WEE deny not, but in the worke of con­version, whether in fitting us for that future grace, or in confirming us therein, as already performed, God useth the perswasive force of his threats, promises & exhortations, by which he allureth, stirreth, and ploweth up the fallowes of mens hearts. But moreover, for adding without faile the last close to this operation, hee works more powerfully and unconquerably, according to the exceeding great­nesse of his power, and the working of his might, Ephes. 1.19. Neither is swasion sufficient, which no more then contingently affecteth and inviteth the will.

1 For morall swasion, moveth onely by way of object, and so farre forth as the end propounded can allure. But the Philosophers rightly determine, that, as the inclination of any one is, accordingly hee apprehends the end; So long therefore as a man is carnall and [Page 95] unregenerate, his will cannot so bee affected with supernaturall benefits proposed unto it, that by the desire of them hee should bee throughly enflamed to beleeve and convert. But the will must be overcome and changed by a powerfull operation exceeding all swasi­on, that so it may effectually embrace the good represented unto it.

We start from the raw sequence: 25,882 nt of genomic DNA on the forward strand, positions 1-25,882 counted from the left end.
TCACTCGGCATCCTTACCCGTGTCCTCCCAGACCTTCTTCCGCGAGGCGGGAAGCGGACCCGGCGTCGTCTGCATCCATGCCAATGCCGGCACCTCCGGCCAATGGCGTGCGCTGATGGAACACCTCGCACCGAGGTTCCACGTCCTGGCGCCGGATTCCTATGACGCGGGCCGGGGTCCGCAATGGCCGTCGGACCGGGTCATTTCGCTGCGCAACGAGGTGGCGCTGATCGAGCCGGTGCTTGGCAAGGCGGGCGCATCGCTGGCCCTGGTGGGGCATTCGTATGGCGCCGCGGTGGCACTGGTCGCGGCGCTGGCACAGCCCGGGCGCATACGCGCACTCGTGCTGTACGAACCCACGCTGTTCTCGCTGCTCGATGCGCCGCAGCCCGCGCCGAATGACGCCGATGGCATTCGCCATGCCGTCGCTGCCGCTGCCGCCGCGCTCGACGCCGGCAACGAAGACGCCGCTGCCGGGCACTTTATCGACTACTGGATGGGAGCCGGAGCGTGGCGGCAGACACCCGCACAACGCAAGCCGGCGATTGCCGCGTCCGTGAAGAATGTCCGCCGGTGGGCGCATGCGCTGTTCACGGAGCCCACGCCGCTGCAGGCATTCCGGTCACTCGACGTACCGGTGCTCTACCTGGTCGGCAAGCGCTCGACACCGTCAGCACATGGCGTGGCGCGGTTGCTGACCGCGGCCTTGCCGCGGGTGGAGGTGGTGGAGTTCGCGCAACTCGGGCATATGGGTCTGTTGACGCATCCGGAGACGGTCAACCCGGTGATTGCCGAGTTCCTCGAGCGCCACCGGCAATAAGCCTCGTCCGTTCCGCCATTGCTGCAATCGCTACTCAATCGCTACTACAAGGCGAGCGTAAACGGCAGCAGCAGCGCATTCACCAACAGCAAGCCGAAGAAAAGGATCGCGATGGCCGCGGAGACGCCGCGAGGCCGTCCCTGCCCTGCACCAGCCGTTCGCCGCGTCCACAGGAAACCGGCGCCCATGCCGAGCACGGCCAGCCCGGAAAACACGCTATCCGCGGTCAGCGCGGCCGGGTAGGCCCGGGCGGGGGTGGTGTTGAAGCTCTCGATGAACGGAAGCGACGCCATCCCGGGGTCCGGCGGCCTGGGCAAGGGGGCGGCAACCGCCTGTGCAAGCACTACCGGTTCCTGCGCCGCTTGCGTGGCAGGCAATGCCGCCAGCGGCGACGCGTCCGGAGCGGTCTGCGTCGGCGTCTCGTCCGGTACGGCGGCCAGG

2 If men should be converted unto God onely by a morall swasion, then this question, why, upon profer of equall grace, one man beleeves, another doth not, might be answe­red out of the free wils owne power of wil­ling or nilling, neither should we have herein any cause to admire the unsearchable wise­dome and justice of our God. But this sound doctrine hath alwaies beene defended against the Pelagians, Aug. de persev, l. 1. cap. 7. That conversion & faith comes from the secret grace of God, which according to his mer­cie is afforded to some, and according to his justice is not vouchsafed to others.